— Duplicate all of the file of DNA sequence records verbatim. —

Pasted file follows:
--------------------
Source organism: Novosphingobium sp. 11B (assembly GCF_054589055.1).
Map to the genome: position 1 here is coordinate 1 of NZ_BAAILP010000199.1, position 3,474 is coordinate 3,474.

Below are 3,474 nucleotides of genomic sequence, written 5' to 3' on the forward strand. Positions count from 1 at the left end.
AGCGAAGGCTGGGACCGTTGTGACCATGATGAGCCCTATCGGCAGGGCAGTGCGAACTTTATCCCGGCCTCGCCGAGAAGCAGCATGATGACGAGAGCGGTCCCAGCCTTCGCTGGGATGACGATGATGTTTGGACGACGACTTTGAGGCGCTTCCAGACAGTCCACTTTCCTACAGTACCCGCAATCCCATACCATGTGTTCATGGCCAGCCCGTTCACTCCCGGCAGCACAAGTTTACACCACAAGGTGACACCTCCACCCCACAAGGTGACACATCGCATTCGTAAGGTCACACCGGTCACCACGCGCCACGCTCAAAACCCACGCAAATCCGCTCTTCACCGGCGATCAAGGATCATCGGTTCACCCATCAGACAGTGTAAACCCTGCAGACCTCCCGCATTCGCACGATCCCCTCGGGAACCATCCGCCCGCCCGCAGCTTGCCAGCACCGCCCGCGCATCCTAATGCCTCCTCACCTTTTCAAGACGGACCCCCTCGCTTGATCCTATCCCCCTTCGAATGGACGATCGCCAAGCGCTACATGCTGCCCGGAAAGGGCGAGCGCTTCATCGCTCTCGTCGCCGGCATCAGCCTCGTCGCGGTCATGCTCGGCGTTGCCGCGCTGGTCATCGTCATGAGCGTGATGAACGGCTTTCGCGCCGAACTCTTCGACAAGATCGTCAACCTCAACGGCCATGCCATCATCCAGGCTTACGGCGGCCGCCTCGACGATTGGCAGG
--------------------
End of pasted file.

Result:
Source organism: Novosphingobium sp. 11B (assembly GCF_054589055.1).
Map to the genome: position 1 here is coordinate 1 of NZ_BAAILP010000199.1, position 3,474 is coordinate 3,474.

Below are 3,474 nucleotides of genomic sequence, written 5' to 3' on the forward strand. Positions count from 1 at the left end.
AGCGAAGGCTGGGACCGTTGTGACCATGATGAGCCCTATCGGCAGGGCAGTGCGAACTTTATCCCGGCCTCGCCGAGAAGCAGCATGATGACGAGAGCGGTCCCAGCCTTCGCTGGGATGACGATGATGTTTGGACGACGACTTTGAGGCGCTTCCAGACAGTCCACTTTCCTACAGTACCCGCAATCCCATACCATGTGTTCATGGCCAGCCCGTTCACTCCCGGCAGCACAAGTTTACACCACAAGGTGACACCTCCACCCCACAAGGTGACACATCGCATTCGTAAGGTCACACCGGTCACCACGCGCCACGCTCAAAACCCACGCAAATCCGCTCTTCACCGGCGATCAAGGATCATCGGTTCACCCATCAGACAGTGTAAACCCTGCAGACCTCCCGCATTCGCACGATCCCCTCGGGAACCATCCGCCCGCCCGCAGCTTGCCAGCACCGCCCGCGCATCCTAATGCCTCCTCACCTTTTCAAGACGGACCCCCTCGCTTGATCCTATCCCCCTTCGAATGGACGATCGCCAAGCGCTACATGCTGCCCGGAAAGGGCGAGCGCTTCATCGCTCTCGTCGCCGGCATCAGCCTCGTCGCGGTCATGCTCGGCGTTGCCGCGCTGGTCATCGTCATGAGCGTGATGAACGGCTTTCGCGCCGAACTCTTCGACAAGATCGTCAACCTCAACGGCCATGCCATCATCCAGGCTTACGGCGGCCGCCTCGACGATTGGCAGG